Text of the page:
PRIME Minister David Cameron has told ambulance managers they must sort out failures to get to patients in his constituency with life-threatening conditions.

South Central Ambulance Service has not met targets to get to three-quarters of the most urgent emergencies within eight minutes across large parts of Oxfordshire. Mr Cameron said the situation had to be “rectified as a matter of urgency”.

In Mr Cameron’s West Oxfordshire constituency, South Oxfordshire and the Vale of White Horse, South Central Ambulance Service (SCAS) has failed to meet the Government target in the past three years.

Figures revealed the situation was worst in December, when patients were only reached within eight minutes in West Oxfordshire and South Oxfordshire 52.8 per cent of the time.

West Oxfordshire councillors said SCAS would be called in for “a grilling”.

But SCAS said it had received unprecedented demand last year and plans to buy more ambulances.

Mr Cameron said: “Clearly the time it takes to respond to a life-threatening event is critical and measuring response times is one important indicator towards the effectiveness of the service.

“It is not acceptable that any area, rural or otherwise, suffers a disadvantage. Poor service must be rectified as a matter of urgency.”

Hilary Biles, county councillor for Chipping Norton, said: “They are appalling figures and the situation has not improved at all.”

She said SCAS was putting patients’ lives at risk and said more ambulances needed to be located in rural areas.

Mrs Biles had to wait 50 minutes for an ambulance about three years ago after her doctor called one to her home in Shipton-under-Wychwood for what she said was a life-threatening emergency.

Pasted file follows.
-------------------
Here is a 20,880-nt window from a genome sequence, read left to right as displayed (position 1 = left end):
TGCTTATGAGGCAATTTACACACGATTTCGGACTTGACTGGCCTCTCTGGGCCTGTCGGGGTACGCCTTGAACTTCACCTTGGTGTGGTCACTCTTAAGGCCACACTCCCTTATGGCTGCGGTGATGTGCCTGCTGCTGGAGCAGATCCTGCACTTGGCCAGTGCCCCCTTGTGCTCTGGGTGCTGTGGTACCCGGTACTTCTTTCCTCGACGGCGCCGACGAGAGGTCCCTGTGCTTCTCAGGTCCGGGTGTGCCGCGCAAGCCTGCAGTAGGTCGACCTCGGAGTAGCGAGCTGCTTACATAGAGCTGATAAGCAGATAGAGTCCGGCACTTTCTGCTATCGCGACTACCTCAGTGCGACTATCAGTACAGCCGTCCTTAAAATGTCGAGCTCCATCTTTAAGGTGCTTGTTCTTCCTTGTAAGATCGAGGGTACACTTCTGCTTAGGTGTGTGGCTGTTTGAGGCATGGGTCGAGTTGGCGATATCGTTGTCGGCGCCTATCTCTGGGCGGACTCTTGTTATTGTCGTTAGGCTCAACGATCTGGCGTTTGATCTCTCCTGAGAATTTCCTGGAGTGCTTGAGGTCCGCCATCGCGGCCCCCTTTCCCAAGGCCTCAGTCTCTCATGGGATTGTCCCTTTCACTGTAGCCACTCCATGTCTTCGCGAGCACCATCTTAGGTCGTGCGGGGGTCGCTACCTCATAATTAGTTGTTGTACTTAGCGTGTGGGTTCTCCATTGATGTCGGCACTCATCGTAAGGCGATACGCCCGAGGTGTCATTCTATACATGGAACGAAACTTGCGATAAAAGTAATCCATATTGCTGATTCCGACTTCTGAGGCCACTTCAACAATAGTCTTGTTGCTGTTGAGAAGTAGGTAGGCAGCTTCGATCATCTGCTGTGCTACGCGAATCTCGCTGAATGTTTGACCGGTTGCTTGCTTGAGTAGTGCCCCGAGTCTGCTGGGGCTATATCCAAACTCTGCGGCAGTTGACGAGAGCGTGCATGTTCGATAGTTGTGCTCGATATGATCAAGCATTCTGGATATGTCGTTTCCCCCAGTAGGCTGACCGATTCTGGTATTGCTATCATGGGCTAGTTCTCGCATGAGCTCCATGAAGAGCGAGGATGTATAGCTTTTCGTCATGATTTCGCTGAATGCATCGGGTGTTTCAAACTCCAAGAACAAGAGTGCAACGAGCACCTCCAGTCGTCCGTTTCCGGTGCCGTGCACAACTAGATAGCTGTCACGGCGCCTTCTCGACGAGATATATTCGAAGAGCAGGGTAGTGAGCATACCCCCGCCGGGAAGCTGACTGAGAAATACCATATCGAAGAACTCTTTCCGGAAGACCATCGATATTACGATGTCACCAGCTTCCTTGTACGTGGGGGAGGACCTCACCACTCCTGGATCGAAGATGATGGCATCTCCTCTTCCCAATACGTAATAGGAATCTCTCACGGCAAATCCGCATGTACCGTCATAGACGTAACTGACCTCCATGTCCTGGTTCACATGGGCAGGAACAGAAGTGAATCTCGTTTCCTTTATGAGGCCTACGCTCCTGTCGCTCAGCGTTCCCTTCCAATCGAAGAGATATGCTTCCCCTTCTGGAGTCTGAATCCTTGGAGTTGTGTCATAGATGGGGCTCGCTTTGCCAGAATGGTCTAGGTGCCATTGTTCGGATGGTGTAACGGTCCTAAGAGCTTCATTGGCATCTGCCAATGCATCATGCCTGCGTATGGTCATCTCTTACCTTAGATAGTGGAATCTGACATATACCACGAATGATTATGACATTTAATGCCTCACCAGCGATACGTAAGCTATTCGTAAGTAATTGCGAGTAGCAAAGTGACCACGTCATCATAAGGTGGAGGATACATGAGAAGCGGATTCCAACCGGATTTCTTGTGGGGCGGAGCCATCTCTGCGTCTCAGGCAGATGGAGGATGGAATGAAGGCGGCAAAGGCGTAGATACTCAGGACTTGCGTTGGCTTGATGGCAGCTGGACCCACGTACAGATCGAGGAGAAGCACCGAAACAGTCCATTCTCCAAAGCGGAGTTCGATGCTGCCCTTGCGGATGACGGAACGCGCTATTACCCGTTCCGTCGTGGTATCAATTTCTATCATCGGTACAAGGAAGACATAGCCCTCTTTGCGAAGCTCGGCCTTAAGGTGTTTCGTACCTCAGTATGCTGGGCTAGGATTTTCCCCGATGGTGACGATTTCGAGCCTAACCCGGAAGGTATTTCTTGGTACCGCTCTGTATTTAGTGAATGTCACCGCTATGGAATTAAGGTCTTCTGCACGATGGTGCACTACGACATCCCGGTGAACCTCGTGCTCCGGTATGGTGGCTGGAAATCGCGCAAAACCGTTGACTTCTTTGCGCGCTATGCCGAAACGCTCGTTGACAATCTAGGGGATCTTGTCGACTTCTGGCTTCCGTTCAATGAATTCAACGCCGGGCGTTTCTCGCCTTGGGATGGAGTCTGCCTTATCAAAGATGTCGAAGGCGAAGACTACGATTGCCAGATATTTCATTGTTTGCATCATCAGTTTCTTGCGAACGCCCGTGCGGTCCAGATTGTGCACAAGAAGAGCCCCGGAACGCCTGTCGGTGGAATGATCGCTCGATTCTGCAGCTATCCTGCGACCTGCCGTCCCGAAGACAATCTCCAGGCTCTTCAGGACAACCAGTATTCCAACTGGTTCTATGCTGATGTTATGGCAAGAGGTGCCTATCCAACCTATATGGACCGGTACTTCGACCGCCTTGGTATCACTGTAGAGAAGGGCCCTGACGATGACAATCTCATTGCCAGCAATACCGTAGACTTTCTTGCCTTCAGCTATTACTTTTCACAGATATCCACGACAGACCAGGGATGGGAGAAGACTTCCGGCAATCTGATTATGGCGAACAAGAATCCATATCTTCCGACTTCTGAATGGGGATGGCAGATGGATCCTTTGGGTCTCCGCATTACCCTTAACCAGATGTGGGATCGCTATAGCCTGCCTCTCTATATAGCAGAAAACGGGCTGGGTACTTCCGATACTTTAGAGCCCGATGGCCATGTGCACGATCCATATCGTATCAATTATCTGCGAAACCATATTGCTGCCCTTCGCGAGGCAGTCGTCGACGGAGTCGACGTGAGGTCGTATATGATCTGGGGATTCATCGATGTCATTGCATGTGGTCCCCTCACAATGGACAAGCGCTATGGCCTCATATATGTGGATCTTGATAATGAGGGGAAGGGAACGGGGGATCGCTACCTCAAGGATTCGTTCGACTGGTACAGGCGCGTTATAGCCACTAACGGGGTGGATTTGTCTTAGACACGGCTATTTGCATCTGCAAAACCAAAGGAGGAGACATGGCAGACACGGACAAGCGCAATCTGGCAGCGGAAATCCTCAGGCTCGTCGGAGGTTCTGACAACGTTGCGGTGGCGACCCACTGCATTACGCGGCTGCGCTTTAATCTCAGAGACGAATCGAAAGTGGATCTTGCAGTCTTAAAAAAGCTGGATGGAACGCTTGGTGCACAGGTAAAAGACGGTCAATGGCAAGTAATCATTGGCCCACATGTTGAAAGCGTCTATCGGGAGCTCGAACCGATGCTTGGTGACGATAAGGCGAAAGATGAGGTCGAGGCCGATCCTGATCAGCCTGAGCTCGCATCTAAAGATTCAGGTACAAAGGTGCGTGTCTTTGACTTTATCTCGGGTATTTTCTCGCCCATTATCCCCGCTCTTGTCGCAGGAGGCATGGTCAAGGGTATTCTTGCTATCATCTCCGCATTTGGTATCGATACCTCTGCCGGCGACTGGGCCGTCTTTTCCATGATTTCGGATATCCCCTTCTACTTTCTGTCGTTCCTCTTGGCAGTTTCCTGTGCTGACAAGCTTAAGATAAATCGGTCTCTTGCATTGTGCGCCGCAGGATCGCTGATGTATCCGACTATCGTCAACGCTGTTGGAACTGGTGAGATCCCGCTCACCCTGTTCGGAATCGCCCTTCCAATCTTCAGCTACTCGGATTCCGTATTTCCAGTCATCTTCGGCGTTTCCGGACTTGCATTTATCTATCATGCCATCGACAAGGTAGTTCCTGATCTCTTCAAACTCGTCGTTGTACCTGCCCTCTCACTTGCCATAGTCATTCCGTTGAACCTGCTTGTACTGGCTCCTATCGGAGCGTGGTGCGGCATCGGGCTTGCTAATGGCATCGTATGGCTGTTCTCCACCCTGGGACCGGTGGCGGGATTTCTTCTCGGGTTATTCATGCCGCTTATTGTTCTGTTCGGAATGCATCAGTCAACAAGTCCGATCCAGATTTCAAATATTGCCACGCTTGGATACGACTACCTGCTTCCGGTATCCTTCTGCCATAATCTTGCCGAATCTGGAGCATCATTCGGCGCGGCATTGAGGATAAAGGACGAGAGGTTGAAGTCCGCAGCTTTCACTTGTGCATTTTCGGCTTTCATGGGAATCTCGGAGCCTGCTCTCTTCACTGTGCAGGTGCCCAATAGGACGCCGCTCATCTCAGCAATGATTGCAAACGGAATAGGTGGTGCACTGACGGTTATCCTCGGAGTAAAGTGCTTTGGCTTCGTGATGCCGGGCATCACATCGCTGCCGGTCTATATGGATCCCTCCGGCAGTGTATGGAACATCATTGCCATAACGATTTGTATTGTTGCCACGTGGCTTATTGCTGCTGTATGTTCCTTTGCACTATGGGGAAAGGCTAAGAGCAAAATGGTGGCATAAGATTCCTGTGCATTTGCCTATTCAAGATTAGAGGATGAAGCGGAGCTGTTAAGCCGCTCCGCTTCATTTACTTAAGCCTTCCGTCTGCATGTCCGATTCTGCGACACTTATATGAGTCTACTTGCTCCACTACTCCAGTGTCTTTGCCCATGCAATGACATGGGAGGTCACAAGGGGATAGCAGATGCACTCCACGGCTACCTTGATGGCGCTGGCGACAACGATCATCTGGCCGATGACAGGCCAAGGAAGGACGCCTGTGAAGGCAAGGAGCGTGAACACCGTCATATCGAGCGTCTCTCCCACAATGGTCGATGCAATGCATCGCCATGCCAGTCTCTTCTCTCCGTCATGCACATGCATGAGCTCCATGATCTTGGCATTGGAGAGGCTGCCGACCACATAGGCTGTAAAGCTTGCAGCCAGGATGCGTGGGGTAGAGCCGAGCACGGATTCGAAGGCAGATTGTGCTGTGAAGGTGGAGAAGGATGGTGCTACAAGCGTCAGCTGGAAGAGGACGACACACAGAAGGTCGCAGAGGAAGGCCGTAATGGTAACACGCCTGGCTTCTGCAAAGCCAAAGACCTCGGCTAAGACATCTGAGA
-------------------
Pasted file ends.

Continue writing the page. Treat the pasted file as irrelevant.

West Oxfordshire District Council has twice issued a vote of no confidence in SCAS in the last four years.

Councillor Louise Chapman said: “We need to get someone [from the ambulance service] along for a grilling. Whether it is in a rural village or a city, a life is a life.”

Councillor Pete Handley said: “We are very, very concerned about this. It has been going on for such a long time and it is not good enough.”

In 2011/12, the ambulance service reached 68.8 per cent of patients in eight minutes in West Oxfordshire, 71.2 per cent in the Vale and 61.2 per cent in South Oxfordshire.

The previous year, 2010/11, it achieved 61.6 per cent in West Oxfordshire, 72.1 per cent in the Vale and 68 per cent in South Oxfordshire.

The eight-minute response time is a Government deadline based on getting a defibrillator to the patient. It can be done by community first responders.

The national average for immediate life-threatening responses within eight minutes was 74.8 per cent in 2012/13 to date, according to the Department of Health.

Ambulance bases are located in the Churchill Hospital in Oxford, Broadway in Didcot, Langford Lane in Kidlington and Trinity Way in Adderbury. There are also a number of standby points across the county, where ambulances can wait.

A Department of Health spokesman said: “We expect every ambulance trust to look at the data for their region and make improvements to ensure they are performing at the highest level.”

SCAS spokesman James Keating-Wilkes said: “We have finite resources and deploy ambulances where they will do the most good for the most people, according to historic demand profiling.”

SCAS has one ambulance per 33,000 head of population, the equivalent of 21 ambulances serving the county,